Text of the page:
To avoid debt, plan ahead. Make a budget. Do your research. Understand what you can afford.
Sound familiar? This is all very common advice, and it's great if you're buying a car or a house. You don't want to jump into these purchases. Planning things out allows you to manage your debt and avoid a situations where you can't make ends meet.
However, as you can imagine, this advice also underscores just how problematic medical debt can be, because you often can't use any of it. Medical expenses tend to be wholly unexpected. No one plans to go out and break an ankle playing basketball at the gym or have an arm crushed in a car accident. These are the types of things that spring on you suddenly, in the span of just a second or two.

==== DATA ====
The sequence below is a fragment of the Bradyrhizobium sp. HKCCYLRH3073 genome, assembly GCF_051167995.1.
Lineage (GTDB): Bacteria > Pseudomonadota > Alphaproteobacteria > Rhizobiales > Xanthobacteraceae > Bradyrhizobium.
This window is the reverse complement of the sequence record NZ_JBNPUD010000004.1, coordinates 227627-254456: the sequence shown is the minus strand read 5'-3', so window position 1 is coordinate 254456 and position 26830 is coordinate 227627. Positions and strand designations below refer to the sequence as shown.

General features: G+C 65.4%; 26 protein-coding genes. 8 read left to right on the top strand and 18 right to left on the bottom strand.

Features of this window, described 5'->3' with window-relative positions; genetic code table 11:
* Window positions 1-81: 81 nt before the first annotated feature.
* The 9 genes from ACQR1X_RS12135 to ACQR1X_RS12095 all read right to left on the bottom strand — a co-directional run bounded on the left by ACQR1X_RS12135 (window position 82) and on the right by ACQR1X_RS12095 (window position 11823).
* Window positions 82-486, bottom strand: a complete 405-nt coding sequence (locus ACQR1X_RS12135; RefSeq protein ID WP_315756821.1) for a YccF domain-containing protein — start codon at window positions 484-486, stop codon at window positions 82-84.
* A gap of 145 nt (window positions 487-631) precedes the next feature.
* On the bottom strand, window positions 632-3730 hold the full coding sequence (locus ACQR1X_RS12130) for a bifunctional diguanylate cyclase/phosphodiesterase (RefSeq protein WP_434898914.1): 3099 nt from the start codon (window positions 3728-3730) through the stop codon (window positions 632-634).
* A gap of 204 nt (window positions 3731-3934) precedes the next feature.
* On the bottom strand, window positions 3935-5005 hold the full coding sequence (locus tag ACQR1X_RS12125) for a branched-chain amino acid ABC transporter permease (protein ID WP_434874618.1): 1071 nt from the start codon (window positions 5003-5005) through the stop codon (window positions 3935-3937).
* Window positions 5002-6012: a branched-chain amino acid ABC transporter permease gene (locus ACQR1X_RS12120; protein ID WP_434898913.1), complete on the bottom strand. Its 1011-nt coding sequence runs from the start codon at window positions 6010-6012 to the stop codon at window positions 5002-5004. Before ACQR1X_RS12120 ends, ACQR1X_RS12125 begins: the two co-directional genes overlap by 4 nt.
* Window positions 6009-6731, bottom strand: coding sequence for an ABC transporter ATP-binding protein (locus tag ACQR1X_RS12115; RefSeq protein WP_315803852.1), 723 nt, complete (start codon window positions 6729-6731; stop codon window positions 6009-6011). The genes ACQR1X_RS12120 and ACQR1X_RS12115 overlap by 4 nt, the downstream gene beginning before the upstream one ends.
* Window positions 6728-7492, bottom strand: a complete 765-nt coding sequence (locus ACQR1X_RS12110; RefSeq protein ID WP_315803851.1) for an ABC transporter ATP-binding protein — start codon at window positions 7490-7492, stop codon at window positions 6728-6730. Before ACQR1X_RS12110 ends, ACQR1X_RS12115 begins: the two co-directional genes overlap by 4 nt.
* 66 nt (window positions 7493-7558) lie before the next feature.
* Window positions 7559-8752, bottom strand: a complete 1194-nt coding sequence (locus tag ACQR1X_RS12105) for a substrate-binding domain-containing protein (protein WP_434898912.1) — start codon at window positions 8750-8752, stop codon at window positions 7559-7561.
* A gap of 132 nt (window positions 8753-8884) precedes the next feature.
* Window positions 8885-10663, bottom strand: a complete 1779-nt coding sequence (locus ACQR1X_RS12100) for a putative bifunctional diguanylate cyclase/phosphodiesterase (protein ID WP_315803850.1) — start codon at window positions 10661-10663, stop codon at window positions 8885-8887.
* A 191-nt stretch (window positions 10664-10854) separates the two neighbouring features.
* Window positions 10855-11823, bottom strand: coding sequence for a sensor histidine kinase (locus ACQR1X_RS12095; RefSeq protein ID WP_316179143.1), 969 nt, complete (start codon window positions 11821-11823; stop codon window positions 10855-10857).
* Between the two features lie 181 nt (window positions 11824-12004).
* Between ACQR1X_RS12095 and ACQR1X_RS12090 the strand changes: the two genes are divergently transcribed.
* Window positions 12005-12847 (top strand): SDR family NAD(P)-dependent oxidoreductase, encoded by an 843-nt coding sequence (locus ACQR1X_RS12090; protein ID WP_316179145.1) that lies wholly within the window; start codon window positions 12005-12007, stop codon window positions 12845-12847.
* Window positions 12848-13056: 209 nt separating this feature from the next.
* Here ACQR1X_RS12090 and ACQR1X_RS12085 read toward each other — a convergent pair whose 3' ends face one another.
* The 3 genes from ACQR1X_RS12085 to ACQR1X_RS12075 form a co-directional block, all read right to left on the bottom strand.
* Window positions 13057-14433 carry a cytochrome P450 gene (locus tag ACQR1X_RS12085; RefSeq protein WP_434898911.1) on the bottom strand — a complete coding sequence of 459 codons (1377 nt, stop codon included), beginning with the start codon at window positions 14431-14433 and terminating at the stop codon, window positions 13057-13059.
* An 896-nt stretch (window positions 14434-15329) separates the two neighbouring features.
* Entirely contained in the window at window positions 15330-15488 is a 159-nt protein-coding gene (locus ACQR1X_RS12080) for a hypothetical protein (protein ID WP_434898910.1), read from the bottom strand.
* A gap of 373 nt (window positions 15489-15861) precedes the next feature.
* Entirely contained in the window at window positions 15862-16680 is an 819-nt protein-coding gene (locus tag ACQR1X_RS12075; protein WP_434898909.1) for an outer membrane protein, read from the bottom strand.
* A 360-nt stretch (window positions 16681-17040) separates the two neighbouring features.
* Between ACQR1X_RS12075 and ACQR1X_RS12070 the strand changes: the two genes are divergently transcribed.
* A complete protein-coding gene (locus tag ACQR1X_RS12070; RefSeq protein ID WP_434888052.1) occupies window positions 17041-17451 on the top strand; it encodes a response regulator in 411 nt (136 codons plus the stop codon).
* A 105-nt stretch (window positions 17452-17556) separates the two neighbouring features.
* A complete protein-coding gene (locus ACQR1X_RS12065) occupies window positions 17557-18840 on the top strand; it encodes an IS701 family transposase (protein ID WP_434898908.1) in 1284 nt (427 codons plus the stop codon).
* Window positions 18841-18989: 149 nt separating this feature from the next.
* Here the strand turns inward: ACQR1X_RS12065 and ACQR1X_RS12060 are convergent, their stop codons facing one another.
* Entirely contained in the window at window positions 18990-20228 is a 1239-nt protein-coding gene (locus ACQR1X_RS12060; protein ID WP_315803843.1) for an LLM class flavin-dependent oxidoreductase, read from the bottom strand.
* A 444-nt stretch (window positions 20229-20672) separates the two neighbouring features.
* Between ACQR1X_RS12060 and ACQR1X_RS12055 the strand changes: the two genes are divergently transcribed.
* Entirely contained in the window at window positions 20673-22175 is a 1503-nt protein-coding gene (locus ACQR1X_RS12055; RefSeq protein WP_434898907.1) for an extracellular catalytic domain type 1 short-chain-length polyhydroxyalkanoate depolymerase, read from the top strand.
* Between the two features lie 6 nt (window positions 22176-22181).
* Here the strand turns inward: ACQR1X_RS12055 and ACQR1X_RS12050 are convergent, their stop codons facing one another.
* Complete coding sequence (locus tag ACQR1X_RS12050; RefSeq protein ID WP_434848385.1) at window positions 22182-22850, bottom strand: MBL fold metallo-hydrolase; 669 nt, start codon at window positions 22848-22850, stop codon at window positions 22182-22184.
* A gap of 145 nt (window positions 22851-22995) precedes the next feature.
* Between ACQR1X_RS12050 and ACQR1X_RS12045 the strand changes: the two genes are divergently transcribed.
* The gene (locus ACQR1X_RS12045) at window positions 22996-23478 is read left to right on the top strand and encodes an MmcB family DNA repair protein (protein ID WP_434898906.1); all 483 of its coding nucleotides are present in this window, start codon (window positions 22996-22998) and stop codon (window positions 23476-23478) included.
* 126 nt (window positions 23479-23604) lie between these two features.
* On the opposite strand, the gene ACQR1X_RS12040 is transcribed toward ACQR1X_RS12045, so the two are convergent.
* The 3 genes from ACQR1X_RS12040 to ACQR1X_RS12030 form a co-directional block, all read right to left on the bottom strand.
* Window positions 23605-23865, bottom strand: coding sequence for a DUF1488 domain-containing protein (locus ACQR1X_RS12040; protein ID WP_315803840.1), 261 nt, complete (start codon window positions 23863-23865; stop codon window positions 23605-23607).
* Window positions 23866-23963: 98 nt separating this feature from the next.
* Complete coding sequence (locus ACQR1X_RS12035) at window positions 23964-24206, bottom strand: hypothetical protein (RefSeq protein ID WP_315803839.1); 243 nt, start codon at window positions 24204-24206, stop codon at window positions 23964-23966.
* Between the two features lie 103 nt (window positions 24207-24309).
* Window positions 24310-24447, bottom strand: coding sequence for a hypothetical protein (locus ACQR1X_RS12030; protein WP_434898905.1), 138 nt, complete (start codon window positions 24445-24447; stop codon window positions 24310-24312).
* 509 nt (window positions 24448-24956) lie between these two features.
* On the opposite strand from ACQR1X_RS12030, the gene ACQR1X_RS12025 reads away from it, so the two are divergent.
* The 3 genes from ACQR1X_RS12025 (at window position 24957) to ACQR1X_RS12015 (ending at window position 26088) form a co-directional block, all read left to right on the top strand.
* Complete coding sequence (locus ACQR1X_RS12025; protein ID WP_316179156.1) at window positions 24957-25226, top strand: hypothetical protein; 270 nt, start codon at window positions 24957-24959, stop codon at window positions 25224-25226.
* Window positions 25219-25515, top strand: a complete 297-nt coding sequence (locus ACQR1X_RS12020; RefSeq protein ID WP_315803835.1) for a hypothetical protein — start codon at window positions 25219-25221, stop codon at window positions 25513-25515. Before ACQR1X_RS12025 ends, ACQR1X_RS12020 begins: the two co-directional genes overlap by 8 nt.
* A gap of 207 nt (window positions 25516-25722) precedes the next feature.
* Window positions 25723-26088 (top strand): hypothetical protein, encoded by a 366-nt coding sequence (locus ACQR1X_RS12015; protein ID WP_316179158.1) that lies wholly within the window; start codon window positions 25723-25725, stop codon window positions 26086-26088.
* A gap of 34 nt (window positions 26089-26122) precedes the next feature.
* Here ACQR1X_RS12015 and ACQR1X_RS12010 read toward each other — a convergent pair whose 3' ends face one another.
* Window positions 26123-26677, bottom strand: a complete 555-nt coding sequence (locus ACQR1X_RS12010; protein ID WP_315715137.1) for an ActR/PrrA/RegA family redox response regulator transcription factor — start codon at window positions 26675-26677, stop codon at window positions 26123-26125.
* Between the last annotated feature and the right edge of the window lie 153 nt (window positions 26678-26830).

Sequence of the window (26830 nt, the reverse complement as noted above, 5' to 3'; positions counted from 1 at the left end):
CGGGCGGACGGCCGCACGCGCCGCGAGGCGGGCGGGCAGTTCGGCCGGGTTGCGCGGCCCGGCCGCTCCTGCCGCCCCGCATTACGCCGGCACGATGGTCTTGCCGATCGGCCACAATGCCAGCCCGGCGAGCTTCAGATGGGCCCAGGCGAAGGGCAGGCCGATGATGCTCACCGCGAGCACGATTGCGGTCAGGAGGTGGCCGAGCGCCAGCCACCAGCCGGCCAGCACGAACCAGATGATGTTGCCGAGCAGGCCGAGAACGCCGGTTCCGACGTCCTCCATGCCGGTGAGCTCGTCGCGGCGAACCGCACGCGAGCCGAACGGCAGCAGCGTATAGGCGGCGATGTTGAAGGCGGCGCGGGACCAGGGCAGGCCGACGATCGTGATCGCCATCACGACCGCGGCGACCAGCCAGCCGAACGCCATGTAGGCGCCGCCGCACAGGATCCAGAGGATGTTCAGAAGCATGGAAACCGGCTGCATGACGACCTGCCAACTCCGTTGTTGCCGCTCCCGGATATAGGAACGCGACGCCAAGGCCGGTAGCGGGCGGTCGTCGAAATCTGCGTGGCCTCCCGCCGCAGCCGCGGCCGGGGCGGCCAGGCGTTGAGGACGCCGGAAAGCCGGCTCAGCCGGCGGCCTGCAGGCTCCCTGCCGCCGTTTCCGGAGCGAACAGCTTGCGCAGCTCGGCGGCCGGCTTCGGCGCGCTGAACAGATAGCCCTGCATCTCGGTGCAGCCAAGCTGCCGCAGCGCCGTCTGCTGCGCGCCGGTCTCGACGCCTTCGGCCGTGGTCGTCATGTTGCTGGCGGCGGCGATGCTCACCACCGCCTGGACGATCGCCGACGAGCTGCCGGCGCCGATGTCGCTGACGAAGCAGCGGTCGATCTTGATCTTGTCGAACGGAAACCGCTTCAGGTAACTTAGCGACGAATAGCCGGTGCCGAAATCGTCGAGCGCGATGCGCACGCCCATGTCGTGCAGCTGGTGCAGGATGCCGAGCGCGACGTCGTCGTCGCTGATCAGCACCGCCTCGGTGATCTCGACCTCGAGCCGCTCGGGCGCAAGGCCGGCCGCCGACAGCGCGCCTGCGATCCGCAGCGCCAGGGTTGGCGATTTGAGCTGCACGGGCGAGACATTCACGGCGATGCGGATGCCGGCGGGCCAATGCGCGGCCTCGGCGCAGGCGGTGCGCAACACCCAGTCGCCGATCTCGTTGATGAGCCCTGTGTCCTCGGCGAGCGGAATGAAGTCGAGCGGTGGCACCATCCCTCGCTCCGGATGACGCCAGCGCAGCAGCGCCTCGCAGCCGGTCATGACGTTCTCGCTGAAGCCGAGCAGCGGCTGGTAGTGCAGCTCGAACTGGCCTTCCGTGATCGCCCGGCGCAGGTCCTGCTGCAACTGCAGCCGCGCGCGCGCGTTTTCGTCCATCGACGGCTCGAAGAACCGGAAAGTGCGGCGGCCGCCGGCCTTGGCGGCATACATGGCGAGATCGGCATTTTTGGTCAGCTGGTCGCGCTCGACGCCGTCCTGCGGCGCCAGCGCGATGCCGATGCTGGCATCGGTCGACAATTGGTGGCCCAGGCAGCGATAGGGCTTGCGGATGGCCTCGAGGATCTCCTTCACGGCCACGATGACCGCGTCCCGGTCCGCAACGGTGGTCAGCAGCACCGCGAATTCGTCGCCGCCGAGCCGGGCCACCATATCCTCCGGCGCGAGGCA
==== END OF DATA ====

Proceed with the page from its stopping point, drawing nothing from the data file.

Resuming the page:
Plus, when you get to the emergency room, it's not as if you can always pick and choose your care. Some experts note that out-of-pocket expenses are surprising to people because they'll often get treatment without actually knowing what these costs are going to look like. They don't have any clue what the bills will be until they arrive.
Of course, it's hard to blame them. Doctors often have to act fast. You're in a lot of pain, if you're conscious at all. The last thing you're doing is asking for your insurance paperwork to see if you can afford the treatment. You just get it and sort it out later.
That's why medical debt is a continuing issue. Short of buying insurance, there's little you can do to really plan ahead. If you're facing debt that you can't afford, but which you couldn't avoid, make sure you really look into all of your legal options and alternatives to get life back on track.
Source: Bridge Health, "The Rise of Unexpected Medical Costs and the Impact on American Families," accessed Dec. 30, 2016